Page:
August 9, 2013
Kheshbon Nefesh—An Accounting of Myself
By David Mattis
I am reminded that the Hebrew word "khet" - often translated as "sin" - should be rendered as "missing the mark." As the month of Elul has just begun, it is an opportunity for me, and everybody in fact, to prepare for Rosh Hashanah by doing kheshbon nefesh - an accounting of myself. Where was I good last year? What did I mess up? Who have I helped, hurt, or ignored?
That is my responsibility before I come before God and "pass under his staff like a sheep, being counted by the shepherd." That is the metaphor of the powerful high-holiday prayer Unetaneh Tokef. Yet members of the ovine flock cannot do kheshbon nefesh; that is human work. It is the work of the month of Elul.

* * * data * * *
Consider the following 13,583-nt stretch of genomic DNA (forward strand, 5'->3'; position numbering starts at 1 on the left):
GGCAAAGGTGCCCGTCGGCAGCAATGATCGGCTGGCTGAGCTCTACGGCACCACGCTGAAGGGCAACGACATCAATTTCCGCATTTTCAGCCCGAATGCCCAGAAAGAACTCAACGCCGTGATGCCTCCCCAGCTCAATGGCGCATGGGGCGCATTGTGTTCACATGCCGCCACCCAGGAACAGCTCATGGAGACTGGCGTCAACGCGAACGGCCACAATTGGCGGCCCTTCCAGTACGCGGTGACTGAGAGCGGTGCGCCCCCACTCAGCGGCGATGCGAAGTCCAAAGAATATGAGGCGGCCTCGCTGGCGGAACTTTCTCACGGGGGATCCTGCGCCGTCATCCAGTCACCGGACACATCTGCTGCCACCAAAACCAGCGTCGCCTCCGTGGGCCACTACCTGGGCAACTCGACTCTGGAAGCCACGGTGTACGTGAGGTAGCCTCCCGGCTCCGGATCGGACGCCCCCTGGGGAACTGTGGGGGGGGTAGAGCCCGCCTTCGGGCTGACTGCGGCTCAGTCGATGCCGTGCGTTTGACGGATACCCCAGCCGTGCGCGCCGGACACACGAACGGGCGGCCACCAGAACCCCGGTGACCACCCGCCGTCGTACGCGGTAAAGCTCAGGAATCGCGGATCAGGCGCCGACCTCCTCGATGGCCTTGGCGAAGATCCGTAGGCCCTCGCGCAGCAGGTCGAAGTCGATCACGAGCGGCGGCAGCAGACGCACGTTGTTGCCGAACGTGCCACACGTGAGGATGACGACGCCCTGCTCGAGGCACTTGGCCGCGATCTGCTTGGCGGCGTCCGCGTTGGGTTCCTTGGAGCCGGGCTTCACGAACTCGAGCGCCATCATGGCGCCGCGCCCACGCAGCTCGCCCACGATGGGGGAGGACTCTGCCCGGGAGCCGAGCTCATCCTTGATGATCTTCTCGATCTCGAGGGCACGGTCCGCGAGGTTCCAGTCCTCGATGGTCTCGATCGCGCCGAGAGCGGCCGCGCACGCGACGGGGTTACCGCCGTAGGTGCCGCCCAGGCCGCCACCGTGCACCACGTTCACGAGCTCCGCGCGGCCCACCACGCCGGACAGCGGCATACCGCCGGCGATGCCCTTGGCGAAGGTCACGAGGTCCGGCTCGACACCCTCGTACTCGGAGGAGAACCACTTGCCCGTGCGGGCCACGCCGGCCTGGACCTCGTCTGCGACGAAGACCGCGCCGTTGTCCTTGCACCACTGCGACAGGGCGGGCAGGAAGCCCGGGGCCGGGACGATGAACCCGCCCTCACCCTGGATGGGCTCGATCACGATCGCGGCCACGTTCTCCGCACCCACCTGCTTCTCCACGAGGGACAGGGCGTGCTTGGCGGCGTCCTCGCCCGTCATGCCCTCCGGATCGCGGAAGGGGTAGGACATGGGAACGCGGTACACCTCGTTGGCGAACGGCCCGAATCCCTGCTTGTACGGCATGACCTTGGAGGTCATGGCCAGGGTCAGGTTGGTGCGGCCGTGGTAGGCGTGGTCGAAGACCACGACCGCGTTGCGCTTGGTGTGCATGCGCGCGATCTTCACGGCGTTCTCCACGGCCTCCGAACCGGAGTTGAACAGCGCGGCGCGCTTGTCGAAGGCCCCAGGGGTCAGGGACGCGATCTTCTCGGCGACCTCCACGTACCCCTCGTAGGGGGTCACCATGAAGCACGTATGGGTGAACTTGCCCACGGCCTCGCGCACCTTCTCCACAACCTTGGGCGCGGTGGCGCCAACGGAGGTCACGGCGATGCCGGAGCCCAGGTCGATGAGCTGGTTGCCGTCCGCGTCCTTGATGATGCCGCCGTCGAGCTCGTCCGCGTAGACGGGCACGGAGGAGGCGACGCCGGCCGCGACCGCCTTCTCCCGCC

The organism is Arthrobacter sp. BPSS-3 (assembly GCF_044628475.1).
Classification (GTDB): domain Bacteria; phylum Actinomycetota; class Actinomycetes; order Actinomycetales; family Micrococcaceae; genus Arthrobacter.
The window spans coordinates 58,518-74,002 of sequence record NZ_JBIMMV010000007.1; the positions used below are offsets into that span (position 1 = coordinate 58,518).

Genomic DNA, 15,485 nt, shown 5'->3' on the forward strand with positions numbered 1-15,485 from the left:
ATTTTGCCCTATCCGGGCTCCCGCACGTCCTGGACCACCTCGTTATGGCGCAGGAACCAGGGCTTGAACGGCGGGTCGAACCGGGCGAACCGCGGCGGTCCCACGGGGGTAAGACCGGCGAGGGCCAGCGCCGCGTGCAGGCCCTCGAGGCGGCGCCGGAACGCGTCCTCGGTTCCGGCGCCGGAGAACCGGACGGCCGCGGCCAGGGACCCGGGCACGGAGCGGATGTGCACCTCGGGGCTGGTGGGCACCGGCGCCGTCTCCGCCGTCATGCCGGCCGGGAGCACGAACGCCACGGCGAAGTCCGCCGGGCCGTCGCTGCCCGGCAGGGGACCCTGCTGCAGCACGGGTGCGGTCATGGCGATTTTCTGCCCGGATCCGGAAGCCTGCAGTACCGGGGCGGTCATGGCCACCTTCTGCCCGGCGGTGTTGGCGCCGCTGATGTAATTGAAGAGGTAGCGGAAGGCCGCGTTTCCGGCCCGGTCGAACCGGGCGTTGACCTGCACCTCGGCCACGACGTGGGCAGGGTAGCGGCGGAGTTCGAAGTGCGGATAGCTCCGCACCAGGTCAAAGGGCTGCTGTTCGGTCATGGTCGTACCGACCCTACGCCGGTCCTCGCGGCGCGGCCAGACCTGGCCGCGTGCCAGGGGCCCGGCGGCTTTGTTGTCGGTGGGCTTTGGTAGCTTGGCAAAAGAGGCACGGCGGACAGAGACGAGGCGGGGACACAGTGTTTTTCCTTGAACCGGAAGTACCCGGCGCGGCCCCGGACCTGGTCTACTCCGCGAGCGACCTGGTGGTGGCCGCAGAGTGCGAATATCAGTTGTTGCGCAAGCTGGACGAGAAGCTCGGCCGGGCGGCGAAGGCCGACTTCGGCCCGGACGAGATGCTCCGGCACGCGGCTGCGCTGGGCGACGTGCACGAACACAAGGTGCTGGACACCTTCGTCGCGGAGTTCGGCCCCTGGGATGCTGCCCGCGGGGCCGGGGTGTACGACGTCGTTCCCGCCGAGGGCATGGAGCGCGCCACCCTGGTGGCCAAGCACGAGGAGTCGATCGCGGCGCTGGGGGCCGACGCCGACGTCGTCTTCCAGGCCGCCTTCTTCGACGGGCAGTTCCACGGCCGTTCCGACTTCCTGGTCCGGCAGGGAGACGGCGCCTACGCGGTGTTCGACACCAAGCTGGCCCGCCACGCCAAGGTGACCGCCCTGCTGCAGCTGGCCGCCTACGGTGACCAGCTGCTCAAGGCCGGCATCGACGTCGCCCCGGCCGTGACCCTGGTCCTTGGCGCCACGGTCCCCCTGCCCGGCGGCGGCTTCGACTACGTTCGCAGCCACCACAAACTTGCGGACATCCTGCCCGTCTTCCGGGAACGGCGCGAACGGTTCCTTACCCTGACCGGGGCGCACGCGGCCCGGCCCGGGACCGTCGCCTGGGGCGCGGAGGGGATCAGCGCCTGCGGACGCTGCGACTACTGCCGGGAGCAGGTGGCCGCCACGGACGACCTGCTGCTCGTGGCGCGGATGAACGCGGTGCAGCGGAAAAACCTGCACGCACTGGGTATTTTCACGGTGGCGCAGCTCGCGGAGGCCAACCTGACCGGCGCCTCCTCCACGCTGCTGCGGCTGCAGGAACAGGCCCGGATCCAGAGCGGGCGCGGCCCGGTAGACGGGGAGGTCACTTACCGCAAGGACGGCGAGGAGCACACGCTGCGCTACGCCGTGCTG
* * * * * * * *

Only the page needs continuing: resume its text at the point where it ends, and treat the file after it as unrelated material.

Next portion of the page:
Talking to people here at Beit T'Shuvah, I noticed something this year. To reckon whether I've "missed the mark," I have to know what the marks are! Some marks are internally driven: I want to learn French, I want to be a good husband, etc. Some are societally driven: I want to avoid parking tickets, I want to look presentable, what have you.
The traditional Jewish framework of "marks" is the mitzvot. They are actions to perform or avoid in order to lead an integrated life with God and society. It can become a checklist: Prayer? Check. Kosher? Check. Visited a sick person? Check. But the checklist has its limits. Was it only one sick person I visited? Did I make a real connection with them? That's where kheshbon nefesh comes in. It's not just what I did or failed to do, but how. Was I whole-hearted, half-hearted, or downright fake?
So here's Elul again. I've done a bunch of good in the year 5773, but I've missed plenty of marks. And I'm not alone. We've stolen, we've slandered, we've done nothing instead of acting, we've sent harassing texts under the name “Carlos Danger.”